The mutual recognition of criminal judgments in the EU: will the free movement of prosecutions create barriers to genuine criminal justice?

Introduction

Justice and Home Affairs (JHA) officials are currently considering how to implement the principle of EU-wide "mutual recognition" of criminal court orders and rulings. This will ultimately oblige member states to act on each other's pre-trial orders - including arrest warrants, witness summons and evidence seizure - and final judgments. The work forms part of a package of forthcoming EU measures aimed at simplifying and expediting international judicial cooperation. Discussions to date have raised questions as to whether the need to facilitate cross-border prosecutions will be matched by compensatory measures for the defence.

The mutual recognition principle

Frustrated by slow and often ineffective provisions for judicial cooperation, the 1997 Amsterdam treaty paved the way for deeper integration - now termed the creation of a "European legal space". Mutual recognition, applicable to both civil and criminal judgments, is seen as its cornerstone, binding judiciary and process across the EU. UK officials describe the principle as:

decisions taken in one member state should be accepted as valid in any other member state and put into effect on a reciprocal basis.

This approach is seen as the least contentious of three possibilities for renewed integration in criminal law matters. "Harmonisation" involves imposing common, substantive criminal laws, a task many suggest is impossible due to the wide disparity in legal systems. "Approximation" requires agreement on identical or similar definitions of certain criminal offences and procedural rules. The UK - one of the countries pressing hardest for mutual recognition - suggests that the approach is based on:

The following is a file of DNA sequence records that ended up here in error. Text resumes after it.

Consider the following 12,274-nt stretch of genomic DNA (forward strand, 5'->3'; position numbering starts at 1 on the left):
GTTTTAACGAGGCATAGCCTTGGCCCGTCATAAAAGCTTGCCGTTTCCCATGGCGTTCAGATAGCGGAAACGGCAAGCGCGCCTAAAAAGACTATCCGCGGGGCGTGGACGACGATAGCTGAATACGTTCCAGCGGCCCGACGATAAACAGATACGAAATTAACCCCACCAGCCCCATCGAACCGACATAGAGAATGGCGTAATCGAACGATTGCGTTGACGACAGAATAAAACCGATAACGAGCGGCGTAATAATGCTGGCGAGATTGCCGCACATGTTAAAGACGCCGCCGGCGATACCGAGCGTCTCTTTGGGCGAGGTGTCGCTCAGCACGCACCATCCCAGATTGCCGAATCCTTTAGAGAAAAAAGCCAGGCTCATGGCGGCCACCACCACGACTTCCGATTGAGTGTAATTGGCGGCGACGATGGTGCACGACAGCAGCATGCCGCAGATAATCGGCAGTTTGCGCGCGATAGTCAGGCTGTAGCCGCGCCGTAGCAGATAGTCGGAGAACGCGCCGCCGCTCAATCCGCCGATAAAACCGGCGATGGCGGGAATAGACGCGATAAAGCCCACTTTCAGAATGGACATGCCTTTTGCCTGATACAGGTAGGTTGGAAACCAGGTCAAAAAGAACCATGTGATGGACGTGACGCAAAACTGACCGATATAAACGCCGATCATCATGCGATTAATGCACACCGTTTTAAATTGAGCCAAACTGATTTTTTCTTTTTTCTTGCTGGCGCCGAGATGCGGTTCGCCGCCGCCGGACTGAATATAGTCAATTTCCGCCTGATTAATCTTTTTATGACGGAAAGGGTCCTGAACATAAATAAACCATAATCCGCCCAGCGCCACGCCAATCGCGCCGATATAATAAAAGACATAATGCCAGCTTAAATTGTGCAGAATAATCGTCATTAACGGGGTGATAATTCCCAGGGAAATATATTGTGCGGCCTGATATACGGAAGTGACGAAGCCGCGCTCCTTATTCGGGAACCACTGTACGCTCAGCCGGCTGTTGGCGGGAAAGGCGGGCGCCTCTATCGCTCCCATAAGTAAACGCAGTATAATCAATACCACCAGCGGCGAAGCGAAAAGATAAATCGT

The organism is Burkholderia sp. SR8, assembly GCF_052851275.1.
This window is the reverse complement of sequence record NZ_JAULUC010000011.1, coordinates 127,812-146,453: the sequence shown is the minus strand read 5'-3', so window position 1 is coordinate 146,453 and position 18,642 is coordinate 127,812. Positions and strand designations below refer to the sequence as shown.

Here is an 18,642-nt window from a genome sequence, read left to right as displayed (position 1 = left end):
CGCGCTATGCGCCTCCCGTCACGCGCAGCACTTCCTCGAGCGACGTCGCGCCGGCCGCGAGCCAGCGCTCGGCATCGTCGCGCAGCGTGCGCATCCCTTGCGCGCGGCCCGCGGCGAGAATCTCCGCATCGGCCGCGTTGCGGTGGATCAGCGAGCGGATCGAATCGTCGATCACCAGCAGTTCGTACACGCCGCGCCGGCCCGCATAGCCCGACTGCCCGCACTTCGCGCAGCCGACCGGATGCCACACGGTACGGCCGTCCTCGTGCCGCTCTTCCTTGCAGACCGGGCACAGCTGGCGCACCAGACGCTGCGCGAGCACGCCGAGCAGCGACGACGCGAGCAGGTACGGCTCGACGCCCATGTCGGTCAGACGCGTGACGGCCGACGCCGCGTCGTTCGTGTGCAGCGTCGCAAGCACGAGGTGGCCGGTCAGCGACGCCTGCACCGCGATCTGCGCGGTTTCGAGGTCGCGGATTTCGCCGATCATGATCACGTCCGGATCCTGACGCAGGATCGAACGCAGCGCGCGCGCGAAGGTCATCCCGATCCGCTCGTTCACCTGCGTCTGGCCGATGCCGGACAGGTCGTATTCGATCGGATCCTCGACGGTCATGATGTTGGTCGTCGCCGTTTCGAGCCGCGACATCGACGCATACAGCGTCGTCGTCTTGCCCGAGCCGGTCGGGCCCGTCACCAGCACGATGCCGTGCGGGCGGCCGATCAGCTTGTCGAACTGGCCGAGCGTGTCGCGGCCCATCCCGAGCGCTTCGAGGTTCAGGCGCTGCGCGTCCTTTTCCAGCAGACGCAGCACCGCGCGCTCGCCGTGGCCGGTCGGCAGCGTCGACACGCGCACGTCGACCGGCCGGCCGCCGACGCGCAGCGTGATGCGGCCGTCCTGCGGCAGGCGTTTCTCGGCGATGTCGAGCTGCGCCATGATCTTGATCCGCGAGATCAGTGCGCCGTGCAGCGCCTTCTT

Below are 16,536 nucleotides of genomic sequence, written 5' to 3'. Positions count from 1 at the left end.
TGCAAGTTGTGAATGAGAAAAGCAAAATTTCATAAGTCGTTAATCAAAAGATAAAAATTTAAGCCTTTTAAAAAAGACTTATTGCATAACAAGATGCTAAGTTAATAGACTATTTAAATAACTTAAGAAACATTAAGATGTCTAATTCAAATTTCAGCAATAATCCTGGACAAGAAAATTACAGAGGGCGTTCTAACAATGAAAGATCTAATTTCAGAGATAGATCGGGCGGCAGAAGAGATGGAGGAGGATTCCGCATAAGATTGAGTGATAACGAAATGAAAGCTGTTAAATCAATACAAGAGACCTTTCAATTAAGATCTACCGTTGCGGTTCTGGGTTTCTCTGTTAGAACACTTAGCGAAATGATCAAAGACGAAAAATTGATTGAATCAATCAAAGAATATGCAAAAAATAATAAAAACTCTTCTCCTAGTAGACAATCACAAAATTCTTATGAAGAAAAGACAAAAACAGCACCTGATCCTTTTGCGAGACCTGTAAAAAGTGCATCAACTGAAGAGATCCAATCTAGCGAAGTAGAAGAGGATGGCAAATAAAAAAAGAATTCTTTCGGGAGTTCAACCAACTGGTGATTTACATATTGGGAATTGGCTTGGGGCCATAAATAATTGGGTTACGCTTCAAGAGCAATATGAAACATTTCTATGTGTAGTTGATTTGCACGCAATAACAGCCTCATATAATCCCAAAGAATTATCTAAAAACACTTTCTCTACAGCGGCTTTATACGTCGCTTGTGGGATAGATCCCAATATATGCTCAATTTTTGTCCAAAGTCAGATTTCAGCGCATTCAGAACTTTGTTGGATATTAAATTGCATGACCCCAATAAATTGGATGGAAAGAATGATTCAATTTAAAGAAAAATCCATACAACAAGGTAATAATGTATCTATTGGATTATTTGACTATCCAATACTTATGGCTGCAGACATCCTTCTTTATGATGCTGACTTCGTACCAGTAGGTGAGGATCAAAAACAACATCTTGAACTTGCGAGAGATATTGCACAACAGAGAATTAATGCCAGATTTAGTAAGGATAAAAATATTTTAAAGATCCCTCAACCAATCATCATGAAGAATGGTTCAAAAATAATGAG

tolerance of diversity on the basis of mutual confidence and trust in each others' legal systems, as opposed to insistence of uniformity for its own sake.

Where applied, the principle will remove the "dual [or double] criminality" rule where member states can insist that before acting on a request for assistance from another country (through current "mutual legal assistance" or extradition agreements) the matter must also constitute an offence by their own definitions of criminality.

A UK discussion paper drawn up for the EU's K.4 committee in March 1999 formed a basis for the formal political agreement on mutual recognition that was reached last October at the special JHA summit in Tampere (background). The document proposed that:

Judicial decisions which could in principle be brought within the scope of mutual recognition include arrest warrants, summonses to witnesses and defendants, warrants for search and seizure, orders for the production of evidence (such as bank records) and orders for provisional freezing of assets or evidence, eg electronic evidence, especially where speed is critical to preventing the dissipation or destruction of the assets or evidence.

Achieving mutual recognition

Full mutual recognition of judicial decisions is a distant if not inconceivable prospect. The principle is already established in a number of international agreements and mechanisms (examples include the recent convention on community-wide enforcement of driving bans, agreements on the seizure of assets in international fraud and corruption cases, and a resolution on the mutual enforcement of stadium bans given to football hooligans). The 1968 Brussels Convention provides for the enforcement of judgments in civil or commercial matters in another (contracting) state. To widen the scope for mutual recognition in criminal matters, the EU will initially develop arrangements for certain judicial decisions or judgments to be endorsed by the judicial authority in a requested member state, with a presumption in favour of endorsement and limited grounds for refusal. At the same time some of the existing agreements and conventions providing for mutual recognition will be re-evaluated. In the longer term, the EU will aim to progressively make certain decisions or judgments directly enforceable (removing the requirement of judicial endorsement in foreign jurisdictions) across the union.